ClangTool Tool(OptionsParser.GetCompilations(), Sources);
// The ClangTool needs a new FrontendAction for each translation unit we run
// on. Thus, it takes a FrontendActionFactory as parameter. To create a
// FrontendActionFactory from a given FrontendAction type, we call
// newFrontendActionFactory&lt;clang::SyntaxOnlyAction>().
int result =;clang::SyntaxOnlyAction>());
<h3 id="main">Putting it together - the first tool.</h3>
<p>Now we combine the two previous steps into our first real tool. This example
tool is also checked into the clang tree at tools/clang-check/ClangCheck.cpp.
// Declares clang::SyntaxOnlyAction.
#include "clang/Frontend/FrontendActions.h"
#include "clang/Tooling/CommonOptionsParser.h"
// Declares llvm::cl::extrahelp.
#include "llvm/Support/CommandLine.h"
using namespace clang::tooling;
using namespace llvm;
// CommonOptionsParser declares HelpMessage with a description of the common
// command-line options related to the compilation database and input files.
// It's nice to have this help message in all tools.
static cl::extrahelp CommonHelp(CommonOptionsParser::HelpMessage);
// A help message for this specific tool can be added afterwards.
static cl::extrahelp MoreHelp("\nMore help text...");
int main(int argc, const char **argv) {
CommonOptionsParser OptionsParser(argc, argv);
ClangTool Tool(OptionsParser.GetCompilations(),
<h3 id="running">Running the tool on some code.</h3>
<p>When you check out and build clang, clang-check is already built and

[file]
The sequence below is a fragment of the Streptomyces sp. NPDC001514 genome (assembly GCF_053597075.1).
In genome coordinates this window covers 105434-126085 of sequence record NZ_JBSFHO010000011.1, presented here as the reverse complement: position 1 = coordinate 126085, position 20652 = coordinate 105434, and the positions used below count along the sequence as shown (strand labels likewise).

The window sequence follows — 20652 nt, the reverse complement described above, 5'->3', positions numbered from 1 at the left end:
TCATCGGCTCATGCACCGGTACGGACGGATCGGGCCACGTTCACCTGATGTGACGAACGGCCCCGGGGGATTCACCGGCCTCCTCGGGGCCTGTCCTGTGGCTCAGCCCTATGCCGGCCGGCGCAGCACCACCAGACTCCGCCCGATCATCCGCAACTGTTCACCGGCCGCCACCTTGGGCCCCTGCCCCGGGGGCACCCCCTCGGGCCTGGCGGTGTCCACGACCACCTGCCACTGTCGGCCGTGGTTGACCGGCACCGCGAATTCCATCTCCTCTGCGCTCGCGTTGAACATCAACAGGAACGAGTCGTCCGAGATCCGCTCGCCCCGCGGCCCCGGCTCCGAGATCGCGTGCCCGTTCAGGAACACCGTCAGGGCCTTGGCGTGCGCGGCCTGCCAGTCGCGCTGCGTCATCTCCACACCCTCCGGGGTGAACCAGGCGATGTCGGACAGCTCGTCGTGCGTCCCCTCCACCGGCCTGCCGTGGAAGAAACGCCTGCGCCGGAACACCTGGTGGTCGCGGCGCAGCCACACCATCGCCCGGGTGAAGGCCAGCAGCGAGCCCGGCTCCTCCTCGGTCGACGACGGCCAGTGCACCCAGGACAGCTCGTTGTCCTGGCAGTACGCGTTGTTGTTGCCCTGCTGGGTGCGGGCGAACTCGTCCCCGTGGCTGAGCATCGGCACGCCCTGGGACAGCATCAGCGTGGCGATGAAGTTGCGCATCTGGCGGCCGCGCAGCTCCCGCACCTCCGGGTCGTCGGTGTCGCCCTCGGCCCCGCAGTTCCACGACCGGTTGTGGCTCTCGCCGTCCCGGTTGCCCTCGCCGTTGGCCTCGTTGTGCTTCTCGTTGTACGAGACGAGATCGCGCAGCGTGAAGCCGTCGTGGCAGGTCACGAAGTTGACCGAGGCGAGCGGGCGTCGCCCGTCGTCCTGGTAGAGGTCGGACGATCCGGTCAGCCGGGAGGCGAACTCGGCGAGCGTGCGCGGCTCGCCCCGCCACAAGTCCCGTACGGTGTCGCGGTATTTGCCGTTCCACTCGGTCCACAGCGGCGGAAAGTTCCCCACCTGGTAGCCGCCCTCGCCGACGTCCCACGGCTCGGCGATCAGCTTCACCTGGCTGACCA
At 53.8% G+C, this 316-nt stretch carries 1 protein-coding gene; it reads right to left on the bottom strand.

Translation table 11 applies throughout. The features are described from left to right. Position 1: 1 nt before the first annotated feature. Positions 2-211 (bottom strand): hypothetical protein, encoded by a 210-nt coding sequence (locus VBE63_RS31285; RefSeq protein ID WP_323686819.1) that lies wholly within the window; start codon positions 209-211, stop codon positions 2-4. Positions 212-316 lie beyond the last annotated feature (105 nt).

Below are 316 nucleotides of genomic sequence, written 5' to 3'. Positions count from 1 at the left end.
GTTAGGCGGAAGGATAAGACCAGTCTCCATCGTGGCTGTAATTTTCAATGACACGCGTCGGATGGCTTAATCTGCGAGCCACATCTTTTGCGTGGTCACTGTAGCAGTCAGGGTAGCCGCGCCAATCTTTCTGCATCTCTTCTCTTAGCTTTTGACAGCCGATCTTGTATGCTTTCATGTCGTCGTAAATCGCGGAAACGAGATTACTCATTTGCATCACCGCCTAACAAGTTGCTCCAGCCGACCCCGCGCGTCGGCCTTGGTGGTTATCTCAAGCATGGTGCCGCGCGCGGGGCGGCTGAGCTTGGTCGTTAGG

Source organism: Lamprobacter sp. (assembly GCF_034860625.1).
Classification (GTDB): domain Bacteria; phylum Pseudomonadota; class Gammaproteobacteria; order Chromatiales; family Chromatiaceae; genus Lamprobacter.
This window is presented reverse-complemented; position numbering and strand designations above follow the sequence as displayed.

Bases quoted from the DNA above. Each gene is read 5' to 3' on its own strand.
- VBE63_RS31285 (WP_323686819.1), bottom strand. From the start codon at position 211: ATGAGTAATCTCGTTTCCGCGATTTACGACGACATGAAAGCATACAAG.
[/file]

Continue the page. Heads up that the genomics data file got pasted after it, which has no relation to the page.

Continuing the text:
available to you in bin/clang-check inside your build directory.</p>
<p>You can run clang-check on a file in the llvm repository by specifying
all the needed parameters after a "--" separator:
$ cd /path/to/source/llvm
$ export BD=/path/to/build/llvm
$ $BD/bin/clang-check tools/clang/tools/clang-check/ClangCheck.cpp -- \
-Itools/clang/include -I$BD/include -Iinclude -Itools/clang/lib/Headers -c
<p>As an alternative, you can also configure cmake to output a compile command
database into its build directory:
# Alternatively to calling cmake, use ccmake, toggle to advanced mode and
# set the parameter CMAKE_EXPORT_COMPILE_COMMANDS from the UI.
This creates a file called compile_commands.json in the build directory. Now
you can run clang-check over files in the project by specifying the build path
as first argument and some source files as further positional arguments:
$ cd /path/to/source/llvm
$ export BD=/path/to/build/llvm
$ $BD/bin/clang-check -p $BD tools/clang/tools/clang-check/ClangCheck.cpp
<h3 id="builtin">Builtin includes.</h3>
<p>Clang tools need their builtin headers and search for them the same way clang
does. Thus, the default location to look for builtin headers is in a path
$(dirname /path/to/tool)/../lib/clang/3.2/include relative to the tool
binary. This works out-of-the-box for tools running from llvm's toplevel
binary directory after building clang-headers, or if the tool is running
from the binary directory of a clang install next to the clang binary.</p>
<p>Tips: if your tool fails to find stddef.h or similar headers, call
the tool with -v and look at the search paths it looks through.</p>
<h3 id="linking">Linking.</h3>
<p>Please note that this presents the linking requirements at the time of this
writing. For the most up-to-date information, look at one of the tools'
Makefiles (for example
<a href="">clang-check/Makefile</a>).
<p>To link a binary using the tooling infrastructure, link in the following